Well, maybe. A thesaurus is an essential tool for me at least. I use it every time I write. For example, let’s say I want to discuss the euphoria I feel when I begin composing prose. Euphoria?  You ask how anyone can feel that kind of emotion when writing is involved. I get it. Your memory of composition may include the final history test in which you were asked to draft a position on the significance of the year 1861 to the civil war and clarify the multitude of idle rights then that nearly pulled this nation apart. My point? I used the thesaurus at least a half-dozen times to compose that last paragraph, and it made my task of writing easier, better, and more delightful for both the writer (me) and the reader (you).

What does that have to do with anything? You ask. I answer. Absolutely everything is influenced by our attitude when it comes to effectively handling situations. But what makes composition a life changing experience is what occurs outside of one’s control. And this is not exclusive to the publication industry. It happens everywhere—all the time, rhetorically speaking—and yet I don’t think it can be forced. Mathematicians feverishly try to find the answer that is right at their fingertips, and the brush of the artist flows like a hot knife through butter. Every touch, every stroke improves the outcome and the completed painting is providential. The batter that hits a home run with every swing may be another manifestation of this sweet spot. Some call it tender mercies, divine guidance, or pure knowledge. Others refer to it as in the mode or in the groove or perhaps luck…there are many ways to refer to this unlikely situation when everything just clicks.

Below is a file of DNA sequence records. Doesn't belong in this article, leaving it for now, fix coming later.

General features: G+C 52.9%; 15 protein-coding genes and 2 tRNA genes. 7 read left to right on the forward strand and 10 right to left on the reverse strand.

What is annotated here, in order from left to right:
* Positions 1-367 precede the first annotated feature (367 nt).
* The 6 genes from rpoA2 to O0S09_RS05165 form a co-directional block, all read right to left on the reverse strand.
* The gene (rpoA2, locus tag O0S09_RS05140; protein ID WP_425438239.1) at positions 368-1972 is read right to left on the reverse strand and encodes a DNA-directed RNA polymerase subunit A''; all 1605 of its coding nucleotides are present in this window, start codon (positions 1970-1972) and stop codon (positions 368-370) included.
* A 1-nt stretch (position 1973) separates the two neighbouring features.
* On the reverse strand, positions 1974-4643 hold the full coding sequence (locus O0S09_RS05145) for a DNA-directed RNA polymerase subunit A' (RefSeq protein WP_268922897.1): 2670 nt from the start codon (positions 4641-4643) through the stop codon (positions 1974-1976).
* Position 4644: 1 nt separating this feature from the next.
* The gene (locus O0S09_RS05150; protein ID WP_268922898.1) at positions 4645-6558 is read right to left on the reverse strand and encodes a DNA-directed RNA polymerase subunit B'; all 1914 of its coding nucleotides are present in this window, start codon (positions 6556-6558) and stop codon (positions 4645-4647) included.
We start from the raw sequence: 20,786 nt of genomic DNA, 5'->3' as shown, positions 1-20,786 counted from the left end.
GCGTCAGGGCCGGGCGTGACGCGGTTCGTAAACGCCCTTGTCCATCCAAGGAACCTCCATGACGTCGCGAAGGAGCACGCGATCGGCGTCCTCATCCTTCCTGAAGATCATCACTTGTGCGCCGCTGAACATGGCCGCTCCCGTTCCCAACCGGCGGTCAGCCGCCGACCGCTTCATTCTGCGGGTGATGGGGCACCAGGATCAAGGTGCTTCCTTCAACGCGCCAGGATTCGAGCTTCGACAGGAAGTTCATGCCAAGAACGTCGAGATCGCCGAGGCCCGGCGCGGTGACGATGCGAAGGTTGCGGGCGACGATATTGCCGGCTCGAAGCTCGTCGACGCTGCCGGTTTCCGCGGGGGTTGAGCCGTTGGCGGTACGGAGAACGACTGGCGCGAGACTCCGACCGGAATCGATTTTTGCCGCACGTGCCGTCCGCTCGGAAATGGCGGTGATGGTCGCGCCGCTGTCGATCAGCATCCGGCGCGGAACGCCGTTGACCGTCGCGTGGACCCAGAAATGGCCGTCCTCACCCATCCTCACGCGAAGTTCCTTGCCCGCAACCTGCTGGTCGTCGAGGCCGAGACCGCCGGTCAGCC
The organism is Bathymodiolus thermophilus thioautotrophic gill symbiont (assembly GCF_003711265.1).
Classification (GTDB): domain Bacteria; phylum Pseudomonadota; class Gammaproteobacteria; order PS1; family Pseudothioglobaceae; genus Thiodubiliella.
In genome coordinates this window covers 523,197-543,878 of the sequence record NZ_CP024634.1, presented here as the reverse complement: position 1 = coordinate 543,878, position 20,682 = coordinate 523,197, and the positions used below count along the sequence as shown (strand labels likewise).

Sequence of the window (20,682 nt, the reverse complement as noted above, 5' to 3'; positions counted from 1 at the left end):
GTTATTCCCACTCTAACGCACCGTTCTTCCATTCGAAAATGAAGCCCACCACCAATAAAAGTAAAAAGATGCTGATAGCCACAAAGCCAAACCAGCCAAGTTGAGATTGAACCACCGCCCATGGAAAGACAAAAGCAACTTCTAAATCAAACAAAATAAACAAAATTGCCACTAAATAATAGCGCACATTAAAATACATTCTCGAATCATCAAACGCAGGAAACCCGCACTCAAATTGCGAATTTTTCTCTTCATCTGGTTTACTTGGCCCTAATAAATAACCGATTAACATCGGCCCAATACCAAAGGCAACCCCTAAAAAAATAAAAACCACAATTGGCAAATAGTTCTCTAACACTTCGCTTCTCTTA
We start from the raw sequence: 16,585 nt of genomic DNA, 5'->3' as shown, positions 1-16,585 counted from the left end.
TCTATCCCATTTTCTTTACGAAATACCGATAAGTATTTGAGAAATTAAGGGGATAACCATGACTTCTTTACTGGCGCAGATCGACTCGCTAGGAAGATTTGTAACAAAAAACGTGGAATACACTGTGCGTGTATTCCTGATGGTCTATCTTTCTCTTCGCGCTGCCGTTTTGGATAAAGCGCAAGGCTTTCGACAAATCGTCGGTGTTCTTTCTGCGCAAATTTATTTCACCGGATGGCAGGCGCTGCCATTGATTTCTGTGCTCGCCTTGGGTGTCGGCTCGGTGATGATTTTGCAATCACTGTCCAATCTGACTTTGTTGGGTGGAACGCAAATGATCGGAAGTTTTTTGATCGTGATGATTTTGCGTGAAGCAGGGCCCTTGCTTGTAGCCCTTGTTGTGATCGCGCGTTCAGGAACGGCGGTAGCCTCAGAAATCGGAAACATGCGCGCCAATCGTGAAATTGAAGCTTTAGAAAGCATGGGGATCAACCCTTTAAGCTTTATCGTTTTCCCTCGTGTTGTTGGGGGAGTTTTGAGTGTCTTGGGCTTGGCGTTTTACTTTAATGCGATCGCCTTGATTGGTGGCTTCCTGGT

During that moment, you can’t make a mistake. Every move is perfect. Every note is better than the last. You never want it to end. You are at the top of your game…then suddenly, it’s over. You try to get it back. You follow what you were doing all along, but despite your desire, motivation, and intensity, you are on your own and the fleeting ecstasy of that perfect harmony and rhythm is now gone.

I remember this happening once on the golf course. Now I am an amateur golfer at best. My colleagues are all much better than me, and I am ok with that. But there was a time my son invited me to join him and his friends for a round of golf. My boy and I had never golfed together up to this point. I approached the green and tried to look like I knew exactly what I was doing. I didn’t. The last thing I wanted was to embarrass my son in front of all his friends, and since we had never golfed together, he had no idea what to expect. I put the ball on the tee and prepared by taking a couple practice swings. OK. I am ready and stepped up to the tee to give it a go. My first drive was 400 yards. Nobody was more surprised than me, but I tried to look unimpressed.

“Dad! I had no idea you had that in you.” The euphoria lasted for maybe the first nine holes, but I wasn’t as extraordinary on the back nine. Still for a moment, I was riding high and on Cloud 9.